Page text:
Writing About Your Loss. . .

Tosh 1983 – 2011

Last night I joined a radio programme on BBC Five Live to talk about, ‘How to deal with grief when you lose a child in sudden/unjustified/ inexplicable circumstances’. You can hear it by clicking on this link. BBC Five Live Stephen Nolan The interviews begin around 12.02.

Colin Knox, father of Rob Knox the young actor from Harry Potter who was fatally stabbed in 2008 was also on the programme. We talked about the loss of our sons and how we’ve coped with grief over the years. I said that writing helped me a great deal and I remembered that I had posted a blog about this in January 2022. If you haven’t seen it yet, you can read it by clicking on this link: Writing to Someone You Have Lost

There are many other ways of coping with grief and writing about it isn’t for everyone. Each person’s loss and grief is different. But give yourself time and allow yourself to grieve in the way you need.


Courage is needed
open your heart and share your words with friends
small steps at first accept that proffered hand
repair takes time grasp each stage

In the end grief will diminish
though it will never leave
out of the haze the light will emerge
night always passes



8 thoughts on “Writing About Your Loss. . .

  1. Very well spoken, Ninette. You were most impressive and gave such good advice which I’m sure will be most helpful to others. Well done

    1. Thanks Jim. It was quite hard actually, especially after listening to the parents and siblings of the Nottingham students, Barnaby Webber and Grace O’Malley-Kumar. Took me back 12 years. ❤️

  2. My heart goes out to you both, and all others that have had to suffer the tragedy of something like this.
    To lose a child to an illness, you have time to prepare yourself, time to begin to grieve in “readiness” for the inevitable.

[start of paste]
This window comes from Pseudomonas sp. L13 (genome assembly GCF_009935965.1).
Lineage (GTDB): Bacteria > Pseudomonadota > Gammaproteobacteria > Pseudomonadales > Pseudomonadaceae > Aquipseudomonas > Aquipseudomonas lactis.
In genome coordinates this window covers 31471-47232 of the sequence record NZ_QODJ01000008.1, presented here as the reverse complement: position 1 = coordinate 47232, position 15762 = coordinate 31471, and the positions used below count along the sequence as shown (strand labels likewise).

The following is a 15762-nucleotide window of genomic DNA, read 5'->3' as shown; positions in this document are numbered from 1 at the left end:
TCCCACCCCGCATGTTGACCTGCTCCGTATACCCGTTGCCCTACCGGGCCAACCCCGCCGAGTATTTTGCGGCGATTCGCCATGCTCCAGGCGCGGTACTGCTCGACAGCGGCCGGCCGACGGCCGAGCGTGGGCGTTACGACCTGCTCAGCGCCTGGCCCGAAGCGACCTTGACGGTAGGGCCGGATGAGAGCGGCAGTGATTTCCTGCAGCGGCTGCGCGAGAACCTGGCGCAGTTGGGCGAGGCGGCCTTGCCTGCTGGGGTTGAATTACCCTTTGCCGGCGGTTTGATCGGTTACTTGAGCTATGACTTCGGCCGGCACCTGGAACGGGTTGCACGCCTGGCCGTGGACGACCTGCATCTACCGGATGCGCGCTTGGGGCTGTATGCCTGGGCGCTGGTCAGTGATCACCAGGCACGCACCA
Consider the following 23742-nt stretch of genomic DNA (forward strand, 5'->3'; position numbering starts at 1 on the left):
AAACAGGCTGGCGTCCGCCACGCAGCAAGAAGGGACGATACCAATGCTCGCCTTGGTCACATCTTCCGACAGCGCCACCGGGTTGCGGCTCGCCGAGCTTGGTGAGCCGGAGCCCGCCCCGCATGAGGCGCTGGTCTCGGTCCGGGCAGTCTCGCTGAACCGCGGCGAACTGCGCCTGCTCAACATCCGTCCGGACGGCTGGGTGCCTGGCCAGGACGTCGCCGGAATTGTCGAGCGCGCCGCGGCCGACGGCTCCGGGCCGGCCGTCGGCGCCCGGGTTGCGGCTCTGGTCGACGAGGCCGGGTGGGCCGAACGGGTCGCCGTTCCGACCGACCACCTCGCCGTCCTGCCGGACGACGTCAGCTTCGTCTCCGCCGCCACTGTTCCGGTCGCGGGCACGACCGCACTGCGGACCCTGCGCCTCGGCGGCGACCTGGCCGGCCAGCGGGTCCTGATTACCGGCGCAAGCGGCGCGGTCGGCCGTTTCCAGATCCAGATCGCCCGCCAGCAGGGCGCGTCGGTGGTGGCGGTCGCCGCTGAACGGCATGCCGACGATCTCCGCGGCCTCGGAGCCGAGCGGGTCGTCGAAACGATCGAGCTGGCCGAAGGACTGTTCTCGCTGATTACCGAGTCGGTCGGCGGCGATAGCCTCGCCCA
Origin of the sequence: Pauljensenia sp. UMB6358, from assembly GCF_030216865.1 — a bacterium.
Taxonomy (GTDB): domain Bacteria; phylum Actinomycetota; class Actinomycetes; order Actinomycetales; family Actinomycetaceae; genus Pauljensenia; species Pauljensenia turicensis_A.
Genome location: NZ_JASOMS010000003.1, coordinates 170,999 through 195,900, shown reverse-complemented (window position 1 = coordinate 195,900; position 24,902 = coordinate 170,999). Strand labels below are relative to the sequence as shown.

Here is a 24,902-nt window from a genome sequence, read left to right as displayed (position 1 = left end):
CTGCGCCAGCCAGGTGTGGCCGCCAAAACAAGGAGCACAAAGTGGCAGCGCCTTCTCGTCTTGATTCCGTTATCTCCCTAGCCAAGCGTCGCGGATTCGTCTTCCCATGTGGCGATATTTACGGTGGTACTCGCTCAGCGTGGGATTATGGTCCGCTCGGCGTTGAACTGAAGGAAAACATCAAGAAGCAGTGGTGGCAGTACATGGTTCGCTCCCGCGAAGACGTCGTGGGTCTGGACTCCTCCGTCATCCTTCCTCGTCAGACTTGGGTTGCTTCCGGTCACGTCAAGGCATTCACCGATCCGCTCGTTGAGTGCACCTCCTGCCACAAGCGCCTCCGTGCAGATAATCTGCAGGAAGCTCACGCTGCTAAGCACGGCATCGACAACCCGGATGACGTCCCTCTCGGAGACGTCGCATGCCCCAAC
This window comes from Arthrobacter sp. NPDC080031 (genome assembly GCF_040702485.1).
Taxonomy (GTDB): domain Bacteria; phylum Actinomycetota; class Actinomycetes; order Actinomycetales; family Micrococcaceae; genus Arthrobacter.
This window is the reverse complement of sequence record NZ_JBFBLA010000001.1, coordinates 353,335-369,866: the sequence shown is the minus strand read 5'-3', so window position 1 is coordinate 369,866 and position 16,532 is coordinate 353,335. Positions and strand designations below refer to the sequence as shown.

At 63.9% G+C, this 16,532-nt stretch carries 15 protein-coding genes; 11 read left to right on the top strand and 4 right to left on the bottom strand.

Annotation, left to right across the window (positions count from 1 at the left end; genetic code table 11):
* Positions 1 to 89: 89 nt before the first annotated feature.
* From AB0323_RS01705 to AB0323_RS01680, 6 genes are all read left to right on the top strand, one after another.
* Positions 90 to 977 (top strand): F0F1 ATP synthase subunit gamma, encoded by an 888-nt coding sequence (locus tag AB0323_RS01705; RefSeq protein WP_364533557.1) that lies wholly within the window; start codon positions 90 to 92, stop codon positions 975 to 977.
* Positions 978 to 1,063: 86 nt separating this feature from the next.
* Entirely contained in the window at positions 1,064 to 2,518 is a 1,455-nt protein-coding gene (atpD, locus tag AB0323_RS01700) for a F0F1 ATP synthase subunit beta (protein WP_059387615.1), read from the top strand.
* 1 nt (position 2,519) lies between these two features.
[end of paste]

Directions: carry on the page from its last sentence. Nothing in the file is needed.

To lose your child to something that took them so quickly, either through accident or by someone else’s hand, is beyond comprehension.
    My friend lost her son two years ago, he fell from a cliff on his way home walking along the coastal path in the dark. How does one deal with that. I told her about Tosh, and your book.

  3. Loss and grief are such personal things and like you, I have found that writing about it has helped me to start healing. I also think that sharing it with others has helped me too. I hope that some of what I have shared may have provided something helpful or comforting to someone else who is on their own journey with loss and grief.

    1. I’m glad that you have found solace through writing. It really does help. I imagine painting could be just as therapeutic, but I’m no good at that. I also hope others are helped by what I share. x ❤️

  4. Dear Ninette. I will listen to the programme later as off to pottery class in a mo. I never knew we shared similar experiences. My 19 year old son Paul passed suddenly when away at uni in 1997. I threw myself into art. It did help to write a letter to him. I put it up on top of a tall cupboard in my bedroom. So he could read it if his spirit visited! Years later I wrote to the coroner’s office about how inquest etc had been handled. That at last gave me some closure and they have filed it with the notes. That particular coroner had already passed on himself by then. Like you I have found the awful news about what happened in Nottingham quite difficult as it has brought everything back. Most times I am now able to remember my lovely Paul in happy times and not by the way he died. My heart goes out to you both about your beloved Tosh. Hugs from a fellow smog. xx

    1. Dear Chrissy, So sorry to read this. It really is the most awful experience. I’m glad you were able to write and to use art as a form of therapy. It certainly helped me. We never stop thinking about them do we? It was hard to do the interview but I’m glad I did. Hugs to you too ❤️

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